In Hollywood, hip-hop movies such as "A Thin Line Between Love & Hate" and "Set It Off" each hit the $35 million box-office mark in the U.S. last year, and there are more to come.
"The era of hip-hip is expanding to the age of `urban alternative' - a multicultural variation that cuts across race to tap the cultural fabric of the day," says George Jackson, who co-produced 1985's "Krush Groove," one of the first hip-hop movies.
The genre got its start with B movies for B-boys, or hard-core fans, (1984's "Breakin' ") but soon broke out into everything from gangsta fare ("Colors," 1988) to politics ("Do the Right Thing," 1989) to humor ("House Party," 1990). The latter spawned a slew of copy cats and two sequels of its own.
"Boyz N The Hood," a gripping cautionary tale about life and death in South-Central Los Angeles, firmly established the gangsta genre in 1991, followed by films such as "South Central" (1992) and "Juice" (1992). Orion Pictures, distributor of last summer's "Original Gangstas," is sending out "Gang Related," starring Jim Belushi and Tupac Shakur, this summer. Other hip-hop films due later this year include "How to Be a Player," starring Bill Bellamy of MTV, and "Players' Club," starring rapper Ice Cube and actor Jamie Foxx.
The hip-hop film is not an explosively successful cross-over genre, studio executives say, but it is not a loser either. Every major studio has dabbled in the subject with moderate success, while independent companies have seen modest profits.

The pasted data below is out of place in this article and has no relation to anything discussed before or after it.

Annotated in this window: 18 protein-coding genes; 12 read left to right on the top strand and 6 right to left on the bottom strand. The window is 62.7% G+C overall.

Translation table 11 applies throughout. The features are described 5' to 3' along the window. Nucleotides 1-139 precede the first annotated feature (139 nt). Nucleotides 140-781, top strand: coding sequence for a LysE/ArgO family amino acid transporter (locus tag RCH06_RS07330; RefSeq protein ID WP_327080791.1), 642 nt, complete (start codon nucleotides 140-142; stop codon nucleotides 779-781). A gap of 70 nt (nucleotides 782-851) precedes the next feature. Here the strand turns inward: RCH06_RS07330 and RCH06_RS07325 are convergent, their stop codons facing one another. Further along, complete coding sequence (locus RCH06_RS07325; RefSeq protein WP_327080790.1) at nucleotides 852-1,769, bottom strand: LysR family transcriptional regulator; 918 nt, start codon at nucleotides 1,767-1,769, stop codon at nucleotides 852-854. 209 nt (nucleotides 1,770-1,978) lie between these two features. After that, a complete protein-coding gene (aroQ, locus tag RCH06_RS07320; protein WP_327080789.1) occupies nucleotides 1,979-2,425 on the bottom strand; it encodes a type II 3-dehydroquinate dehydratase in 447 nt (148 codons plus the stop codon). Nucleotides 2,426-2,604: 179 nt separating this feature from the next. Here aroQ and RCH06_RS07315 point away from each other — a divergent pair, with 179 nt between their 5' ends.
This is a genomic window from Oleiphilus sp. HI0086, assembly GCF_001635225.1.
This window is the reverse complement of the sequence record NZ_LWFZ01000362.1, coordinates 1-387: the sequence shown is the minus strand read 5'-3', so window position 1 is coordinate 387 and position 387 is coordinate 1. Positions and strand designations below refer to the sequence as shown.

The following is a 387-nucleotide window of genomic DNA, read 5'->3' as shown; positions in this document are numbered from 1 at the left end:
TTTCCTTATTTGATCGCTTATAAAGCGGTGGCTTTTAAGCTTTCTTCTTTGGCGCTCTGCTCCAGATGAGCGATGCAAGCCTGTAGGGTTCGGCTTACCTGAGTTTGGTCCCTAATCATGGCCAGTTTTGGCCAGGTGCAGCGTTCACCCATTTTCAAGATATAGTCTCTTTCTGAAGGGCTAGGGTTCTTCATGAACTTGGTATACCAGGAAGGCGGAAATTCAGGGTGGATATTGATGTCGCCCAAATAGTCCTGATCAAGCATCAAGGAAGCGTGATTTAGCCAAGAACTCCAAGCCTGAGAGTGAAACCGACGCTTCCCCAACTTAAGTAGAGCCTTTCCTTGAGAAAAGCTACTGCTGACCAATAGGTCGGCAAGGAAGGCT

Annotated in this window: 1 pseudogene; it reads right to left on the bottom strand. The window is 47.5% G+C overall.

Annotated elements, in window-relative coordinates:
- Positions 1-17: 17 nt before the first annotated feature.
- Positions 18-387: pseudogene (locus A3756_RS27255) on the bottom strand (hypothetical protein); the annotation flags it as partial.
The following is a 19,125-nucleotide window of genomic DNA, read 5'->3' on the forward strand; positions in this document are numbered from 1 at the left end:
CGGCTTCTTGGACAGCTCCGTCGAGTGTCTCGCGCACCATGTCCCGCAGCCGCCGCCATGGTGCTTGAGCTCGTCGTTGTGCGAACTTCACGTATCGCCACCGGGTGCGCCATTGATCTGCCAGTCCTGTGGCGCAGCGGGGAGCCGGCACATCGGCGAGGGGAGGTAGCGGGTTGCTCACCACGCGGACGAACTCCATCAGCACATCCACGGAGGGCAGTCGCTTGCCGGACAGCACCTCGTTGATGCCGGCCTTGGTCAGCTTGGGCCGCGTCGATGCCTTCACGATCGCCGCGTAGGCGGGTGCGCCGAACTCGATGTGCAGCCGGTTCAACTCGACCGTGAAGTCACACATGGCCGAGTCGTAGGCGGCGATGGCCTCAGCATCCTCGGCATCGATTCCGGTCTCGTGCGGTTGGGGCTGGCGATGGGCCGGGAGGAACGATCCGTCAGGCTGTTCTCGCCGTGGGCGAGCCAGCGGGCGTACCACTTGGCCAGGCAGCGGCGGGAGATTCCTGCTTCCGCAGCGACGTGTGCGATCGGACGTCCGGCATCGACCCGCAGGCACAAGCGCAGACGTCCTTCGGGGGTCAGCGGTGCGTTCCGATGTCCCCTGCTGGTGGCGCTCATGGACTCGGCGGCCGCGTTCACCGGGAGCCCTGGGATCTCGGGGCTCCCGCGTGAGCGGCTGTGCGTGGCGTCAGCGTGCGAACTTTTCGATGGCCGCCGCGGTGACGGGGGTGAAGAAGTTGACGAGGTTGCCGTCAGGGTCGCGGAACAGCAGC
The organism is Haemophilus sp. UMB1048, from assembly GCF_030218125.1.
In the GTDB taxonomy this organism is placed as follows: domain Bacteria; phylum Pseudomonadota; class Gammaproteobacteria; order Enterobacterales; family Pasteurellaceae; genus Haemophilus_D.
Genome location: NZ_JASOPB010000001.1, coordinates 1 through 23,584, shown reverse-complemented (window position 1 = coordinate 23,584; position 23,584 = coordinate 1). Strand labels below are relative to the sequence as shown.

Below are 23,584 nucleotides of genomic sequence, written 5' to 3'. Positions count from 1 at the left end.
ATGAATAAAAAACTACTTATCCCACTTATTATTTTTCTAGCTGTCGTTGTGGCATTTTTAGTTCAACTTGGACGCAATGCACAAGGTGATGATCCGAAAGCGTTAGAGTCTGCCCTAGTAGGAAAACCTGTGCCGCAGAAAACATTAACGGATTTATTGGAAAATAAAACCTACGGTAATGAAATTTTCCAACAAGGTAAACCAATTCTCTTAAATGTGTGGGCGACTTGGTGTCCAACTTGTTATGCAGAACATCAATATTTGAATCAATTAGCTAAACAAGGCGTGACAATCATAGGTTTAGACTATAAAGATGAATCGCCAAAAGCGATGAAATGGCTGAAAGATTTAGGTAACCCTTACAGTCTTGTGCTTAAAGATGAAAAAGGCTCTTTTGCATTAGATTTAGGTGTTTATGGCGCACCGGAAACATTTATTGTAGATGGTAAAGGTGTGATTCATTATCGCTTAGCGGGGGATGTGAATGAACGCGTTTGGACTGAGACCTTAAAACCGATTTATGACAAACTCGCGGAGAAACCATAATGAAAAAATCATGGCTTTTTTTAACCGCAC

"For independent companies to have a $5 million film that does $20 million domestically is a home run," said Island Pictures President Mark Burg. Each film, of course, is accompanied by a booming soundtrack album.
"The same kid that buys a hip-hop record and a pair of Converse sneakers is going to the movies to see `Boyz N The Hood' or `Booty Call,' " says Steve Rifkin, an urban marketing consultant to Hollywood. "The major studios didn't pick up on that fact until a couple of years ago. Only recently have they regarded it as a market to be tapped."
Thanks to hip-hop movies, many Americans know the terms "colors," "dead presidents" and "booty call."
And television introduced the fist-rolling hoot of "The Arsenio Hall Show," which premiered in syndication in 1989 with plenty of rap acts on hand. The next year, Fox's "In Living Color" became the urban counterpart to "Saturday Night Live" and found no end of comedic inspiration from gangsta rappers and the Los Angeles riots.
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